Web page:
At 0815 each morning and 2015 each evening a weather balloon is released by the small on-island meteorological staff of three people. Between those times all six of us in the Tazzarin crew have been busy. Dan and I have made advances in the archaeology. Yesterday we spent much of the day surveying near the “Old Number 3” life saving station on the south shore. The 1801 Humane Establishment created to save shipwrecked sailors at Sable built these stations to aid shipwreck survivors. Other artifacts also showed the same site was in use far earlier, with items from as early as the late 1600s being found. Part of today was at “Old Number 2” on the north shore – it was curious to find a tea kettle just perched upon the sand beside a collapsed building and chimney.



 

All this work is conducted with onlookers; the horses meander about us as we work and the seals line the beaches. The wildlife is entrancing. The grey seals avoid close approach; the harbor seals let you as close as you dare. The horses sometimes approach right up for a face to face encounter – we back away to minimize their acclimatization to people. There are only three types of mammals here on Sable – seals, horses and people. All intermingle…

Gary and Mike have been capturing the archaeology, history, birds, seals and horses on video. I have no doubt the end result will be something special. Mike is always eager to go the extra yard to get any shot he can. The hiking in sand can be grueling with long days of effort.



 

I am thankful for a good crew and vessel, Tazzarin, that are making this expedition a reality, and one we will be able to share more of as time progresses. Meanwhile we are already evaluating weather as we try to find a good window of weather and fair breeze to sail back to Halifax.









0830, Friday, August 28

We are loading gear and people into the inflatable boats to make our way to through the surf and onto the beach. We can see the grey seals lounging in the morning sun as a welcoming committee...  More later...

2230, Thursday, August 27

Arrived. We arrived late after a 100 mile beat to windward from Sheet Harbor in Nova Scotia where we had put in briefly. The scene as we approached Sable was almost mystical. The waxing August moon slid in and out between clouds while dark billows of thunderheads produced flashes of lightening. The waters grew calmer in as we approached, the wind from the 15 to 20 knot breeze from the southeast was coming across the island.

Sable herself was invisible until we were nearly upon her in the dark evening; she hid her lonesome and sometimes treacherous shore from us as she has from shipwrecked mariners for centuries. We came in slowly with the light of moon and thunder, sensing our way by watching the depth sounder cautiously. After slowly circling to check for uncharted shoals, we dropped anchor with the chain rumbling out over the bow to the sandy bottom. Silence came. Haunting moans and howls soon drifted across the wavelets; in reality they are the calls of the colonies of grey seals that line the beaches. Haunting sounds, shrouded moon and lightening were the scene as we all turned in for a well needed rest. At Sable, at last...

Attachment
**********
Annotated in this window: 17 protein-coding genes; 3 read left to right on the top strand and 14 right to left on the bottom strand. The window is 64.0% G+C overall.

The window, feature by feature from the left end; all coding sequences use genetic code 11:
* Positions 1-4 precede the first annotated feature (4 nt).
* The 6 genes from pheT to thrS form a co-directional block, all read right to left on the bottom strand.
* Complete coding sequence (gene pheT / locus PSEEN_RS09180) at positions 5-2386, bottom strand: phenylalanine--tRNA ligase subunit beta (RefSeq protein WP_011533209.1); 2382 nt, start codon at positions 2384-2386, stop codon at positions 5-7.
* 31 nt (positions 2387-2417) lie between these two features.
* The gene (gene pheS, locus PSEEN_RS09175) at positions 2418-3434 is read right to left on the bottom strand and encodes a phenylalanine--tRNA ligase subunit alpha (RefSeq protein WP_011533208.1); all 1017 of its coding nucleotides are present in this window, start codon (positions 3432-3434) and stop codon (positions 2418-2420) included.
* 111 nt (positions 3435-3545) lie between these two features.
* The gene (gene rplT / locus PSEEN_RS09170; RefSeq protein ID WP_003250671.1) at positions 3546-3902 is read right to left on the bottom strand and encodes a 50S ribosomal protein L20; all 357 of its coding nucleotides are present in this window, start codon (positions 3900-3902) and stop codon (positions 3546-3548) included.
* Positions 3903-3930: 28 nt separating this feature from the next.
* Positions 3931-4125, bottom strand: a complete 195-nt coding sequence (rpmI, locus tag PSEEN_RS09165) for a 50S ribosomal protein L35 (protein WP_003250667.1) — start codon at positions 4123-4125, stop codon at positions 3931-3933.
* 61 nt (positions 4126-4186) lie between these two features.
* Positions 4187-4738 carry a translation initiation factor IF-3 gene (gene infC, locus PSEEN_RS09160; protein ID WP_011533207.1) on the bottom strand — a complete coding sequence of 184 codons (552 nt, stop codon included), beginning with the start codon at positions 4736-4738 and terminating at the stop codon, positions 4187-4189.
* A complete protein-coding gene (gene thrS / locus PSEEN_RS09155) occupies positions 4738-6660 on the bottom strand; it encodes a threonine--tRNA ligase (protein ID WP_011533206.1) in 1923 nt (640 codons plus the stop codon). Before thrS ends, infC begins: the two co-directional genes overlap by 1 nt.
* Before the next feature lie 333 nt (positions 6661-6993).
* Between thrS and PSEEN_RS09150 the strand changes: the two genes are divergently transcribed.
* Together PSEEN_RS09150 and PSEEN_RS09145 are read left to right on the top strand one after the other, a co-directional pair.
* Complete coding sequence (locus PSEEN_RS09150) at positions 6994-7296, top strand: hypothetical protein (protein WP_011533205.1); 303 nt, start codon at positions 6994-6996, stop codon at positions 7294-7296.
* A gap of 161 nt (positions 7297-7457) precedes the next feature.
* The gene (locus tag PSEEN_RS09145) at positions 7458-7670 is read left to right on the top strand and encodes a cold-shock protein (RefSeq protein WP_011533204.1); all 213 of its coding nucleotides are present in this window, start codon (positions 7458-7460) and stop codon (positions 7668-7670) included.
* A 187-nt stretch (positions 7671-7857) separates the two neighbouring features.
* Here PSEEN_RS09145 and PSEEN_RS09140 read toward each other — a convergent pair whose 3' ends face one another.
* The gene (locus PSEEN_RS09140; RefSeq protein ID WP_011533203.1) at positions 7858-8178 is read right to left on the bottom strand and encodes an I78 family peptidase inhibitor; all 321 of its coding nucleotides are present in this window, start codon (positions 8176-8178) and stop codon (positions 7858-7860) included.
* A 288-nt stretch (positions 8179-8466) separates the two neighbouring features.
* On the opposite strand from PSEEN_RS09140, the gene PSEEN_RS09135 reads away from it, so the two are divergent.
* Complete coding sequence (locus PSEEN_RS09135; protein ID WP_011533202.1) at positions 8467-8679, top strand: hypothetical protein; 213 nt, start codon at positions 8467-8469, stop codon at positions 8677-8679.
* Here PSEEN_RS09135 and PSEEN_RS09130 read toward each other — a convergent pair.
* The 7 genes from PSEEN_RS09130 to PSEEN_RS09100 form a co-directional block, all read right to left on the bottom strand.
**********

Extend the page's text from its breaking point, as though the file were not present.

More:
1745 Wednesday, August 26

On starboard tack, sailing close hauled along the Nova Scotia coast.

1300, Wednesday, August 26

Yesterday afternoon, one of the crew, Gary, took ill with a condition requiring medical attention.  A quick decision was made to alter course and get to the closest hospital as soon as possible.  We turned toward Sheet Harbor, Nova Scotia, which has a hospital. Careful attention was required by the crew navigating the winding channel into the town.  We had contacted the Royal Canadian Mounted Police who arranged transport to take Gary to the hospital.

Today, with the kind assistance of the Canadians, all is well.  Gary is back aboard and, at just after noon, we have all departed for Sable again with a healthy crew.  The island lies 120 nautical miles to the southeast.

1700, Tuesday August 25

Hoping to optimize progress under power, we stopped the boat and Bill dove down to the propeller.  A coating of barnacles had formed on the propeller blades while the boat was waiting in Halifax.  A scraping with a knife has removed them and our speed under power has increased by a half a knot.

Remember to check the "Tracking" link at the top of the page to see Tazzarin's current position in real time.

1600, Tuesday August 25

Sailing this morning with a lovely northerly breeze boosting along towards Sable at over 6 knots.  By mid afternoon the good northerly wind died away behind the low pressure system that has passed to the north east.  Now a light headwind directly from Sable has us motoring and making good 4.5 knots into the wind and swells.  We have 120 miles to go to Sable as gannets soar in the blue sky above.

0600, Tuesday, August 25

40 Hampton Road 

Southampton, NY

We sail from Halifax this morning shortly after 0800. Our departure has been delayed by 12 hours due in part to a gale warning and unpleasant sea state at Sable, as well as a brief crew member illness, now resolved.

All crew shared a dinner at the Royal Nova Scotia Yacht Squadron last evening, with a chance to pose with all of us in one room together for the first time. It is a good crew to put to sea with!

Winds are strong from the north at the moment, so we should make good time on our course that is a little south of east towards Sable.

 

1200, Monday, August 17

Overall, it was a fantastic and fast voyage up for Carl and myself. Early on we had the kind of sailing you hope for on a passage from New England to Nova Scotia. Sun, southwest breezes, gentle seas, almost no fog. We kept pushing and did use the engine in the final stretch. In the end the total time was about 60 hours for about 380 miles.








We made our way into Halifax Harbor in darkness, checking in with Halifax traffic on the VHF radio to see if there were any freighter or container ships traversing the area. All was clear. We left the major commercial port of Halifax to starboard with its derricks, piers and ferries. Instead we proceeded up the Northwest Arm of the harbor to the Royal Nova Scotia Yacht Squadron, arriving at first light around 0500 local time and easily clearing customs. We had about two hours sleep tied to the fuel dock until it opened. We topped up fuel and proceeded on to a slip where Tazzarin will be berthed until next Monday when we depart with the full crew for Sable Island. Check back along the way. It will only get better!  Bill Barton